How Forterra made some farmers really happy—and ended up completing the largest farmland preservation project in Pierce County’s history… told through a comic.
Forterra saves the farm header
Forterra Saves the Farm Comic pg 1
Art by Dale Holm
Art by Dale Hom
To read more about the Matlock brothers and the Sidhu family, go here.
Related Perspectives — Ampersand
Ampersand celebrates people and place in the Pacific Northwest. It explores the scientific and the quirky found in our natural and built environments. It highlights the art, ideas and stories that elevate our region.
Ampersand is dedicated to the curious and the creative, to the thinkers and the doers, and to all those who love this maddeningly beautiful place we call home.
But as Seattle has boomed, that image of Seattle as my forever home has slipped away. I still get nostalgic when I smell the low tide from downtown or take the walk from the ferry to the baseball stadium or sit near the Seattle Center fountain. (I now rent an apartment in the Central Area). But the truth is, I don’t see how I’d ever afford to own a home here.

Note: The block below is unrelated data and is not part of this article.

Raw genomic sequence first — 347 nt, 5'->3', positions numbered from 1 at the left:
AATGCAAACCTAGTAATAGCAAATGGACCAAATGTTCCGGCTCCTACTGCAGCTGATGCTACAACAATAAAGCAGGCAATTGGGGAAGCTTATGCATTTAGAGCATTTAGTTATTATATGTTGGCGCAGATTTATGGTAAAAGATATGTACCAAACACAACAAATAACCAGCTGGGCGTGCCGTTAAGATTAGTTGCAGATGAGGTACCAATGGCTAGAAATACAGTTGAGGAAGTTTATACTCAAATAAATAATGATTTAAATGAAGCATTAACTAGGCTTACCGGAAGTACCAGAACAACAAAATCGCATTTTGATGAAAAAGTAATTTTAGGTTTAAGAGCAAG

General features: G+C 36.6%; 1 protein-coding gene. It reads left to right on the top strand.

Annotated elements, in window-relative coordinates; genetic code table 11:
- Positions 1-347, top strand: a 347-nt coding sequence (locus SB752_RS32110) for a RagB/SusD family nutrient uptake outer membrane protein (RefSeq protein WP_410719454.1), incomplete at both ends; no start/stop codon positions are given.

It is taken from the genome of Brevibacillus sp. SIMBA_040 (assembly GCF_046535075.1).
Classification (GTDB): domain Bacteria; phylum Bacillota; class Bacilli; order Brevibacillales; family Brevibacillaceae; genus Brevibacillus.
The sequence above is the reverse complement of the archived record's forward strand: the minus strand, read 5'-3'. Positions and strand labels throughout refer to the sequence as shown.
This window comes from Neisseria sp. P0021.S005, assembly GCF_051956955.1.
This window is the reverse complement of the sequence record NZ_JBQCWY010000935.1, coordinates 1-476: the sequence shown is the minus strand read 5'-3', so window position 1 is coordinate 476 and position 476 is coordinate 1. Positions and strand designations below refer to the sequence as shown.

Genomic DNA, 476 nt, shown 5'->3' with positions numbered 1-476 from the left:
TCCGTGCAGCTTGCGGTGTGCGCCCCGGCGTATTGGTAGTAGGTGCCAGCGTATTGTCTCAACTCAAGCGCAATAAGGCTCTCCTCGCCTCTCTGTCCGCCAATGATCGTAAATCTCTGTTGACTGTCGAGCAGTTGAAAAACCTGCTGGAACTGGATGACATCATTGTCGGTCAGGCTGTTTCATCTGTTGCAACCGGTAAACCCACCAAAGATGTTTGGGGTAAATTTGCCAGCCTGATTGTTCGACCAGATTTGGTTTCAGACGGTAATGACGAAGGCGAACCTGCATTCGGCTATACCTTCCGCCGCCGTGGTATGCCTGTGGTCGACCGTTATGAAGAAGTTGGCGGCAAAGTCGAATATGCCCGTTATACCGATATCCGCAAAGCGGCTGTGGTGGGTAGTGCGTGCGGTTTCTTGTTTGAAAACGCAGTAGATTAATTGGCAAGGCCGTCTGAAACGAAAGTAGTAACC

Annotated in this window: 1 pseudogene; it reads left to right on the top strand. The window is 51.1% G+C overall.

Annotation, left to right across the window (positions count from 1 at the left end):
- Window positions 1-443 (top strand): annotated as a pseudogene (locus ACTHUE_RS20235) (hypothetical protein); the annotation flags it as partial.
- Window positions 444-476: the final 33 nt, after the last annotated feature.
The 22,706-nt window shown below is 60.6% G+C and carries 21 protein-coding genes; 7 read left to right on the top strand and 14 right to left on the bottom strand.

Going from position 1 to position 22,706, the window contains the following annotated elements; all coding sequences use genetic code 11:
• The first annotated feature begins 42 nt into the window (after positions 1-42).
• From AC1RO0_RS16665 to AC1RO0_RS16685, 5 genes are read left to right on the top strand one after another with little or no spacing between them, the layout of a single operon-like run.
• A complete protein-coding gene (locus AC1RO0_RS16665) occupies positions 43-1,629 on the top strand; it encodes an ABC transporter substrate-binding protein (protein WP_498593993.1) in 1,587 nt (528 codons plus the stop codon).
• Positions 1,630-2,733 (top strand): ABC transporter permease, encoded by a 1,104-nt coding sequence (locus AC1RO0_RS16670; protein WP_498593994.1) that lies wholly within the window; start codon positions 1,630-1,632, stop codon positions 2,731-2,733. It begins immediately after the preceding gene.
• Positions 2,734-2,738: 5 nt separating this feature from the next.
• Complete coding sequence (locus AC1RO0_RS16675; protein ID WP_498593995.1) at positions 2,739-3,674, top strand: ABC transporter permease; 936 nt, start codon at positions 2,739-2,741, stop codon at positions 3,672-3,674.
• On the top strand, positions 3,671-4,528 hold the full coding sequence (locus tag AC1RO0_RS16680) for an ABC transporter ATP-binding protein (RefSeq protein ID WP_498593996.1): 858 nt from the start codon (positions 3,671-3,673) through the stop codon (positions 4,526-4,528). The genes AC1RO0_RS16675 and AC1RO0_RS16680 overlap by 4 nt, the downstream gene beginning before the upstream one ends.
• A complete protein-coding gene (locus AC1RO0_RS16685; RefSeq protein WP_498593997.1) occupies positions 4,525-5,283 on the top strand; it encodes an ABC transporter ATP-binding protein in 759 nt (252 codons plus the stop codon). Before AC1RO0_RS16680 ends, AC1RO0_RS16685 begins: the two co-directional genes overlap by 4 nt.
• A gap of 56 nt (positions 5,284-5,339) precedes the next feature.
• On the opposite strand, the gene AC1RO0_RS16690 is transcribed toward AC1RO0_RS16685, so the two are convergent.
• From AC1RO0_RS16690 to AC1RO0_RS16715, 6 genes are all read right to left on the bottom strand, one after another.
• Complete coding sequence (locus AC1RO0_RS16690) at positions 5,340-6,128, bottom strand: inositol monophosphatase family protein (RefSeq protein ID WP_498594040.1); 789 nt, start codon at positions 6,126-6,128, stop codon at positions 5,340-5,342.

A garden grows in Nihonmachi, just off a Jackson Street alley sandwiched between Kaname Izakaya Restaurant and Tiger Tiger Tattoo. Small, simple and sculpted with a wood deck and a wooden slats fence, it represents the resilience of Seattle’s Japanese and Japanese American community.
In 2016, Africatown asked Forterra to help secure keystone land at 23rd Avenue and East Union Street—the epicenter of the neighborhood, and a place fraught with controversy over differing redevelopment plans. Months of negotiations succeeded in an agreement to acquire a portion of the block for affordable housing, neighborhood-based businesses and organizations and space for community gatherings. Now, Africatown and Forterra are teaming up with Capitol Hill Housing, a nonprofit housing developer, on next steps. Hear neighborhood residents’ thoughts on the impending change.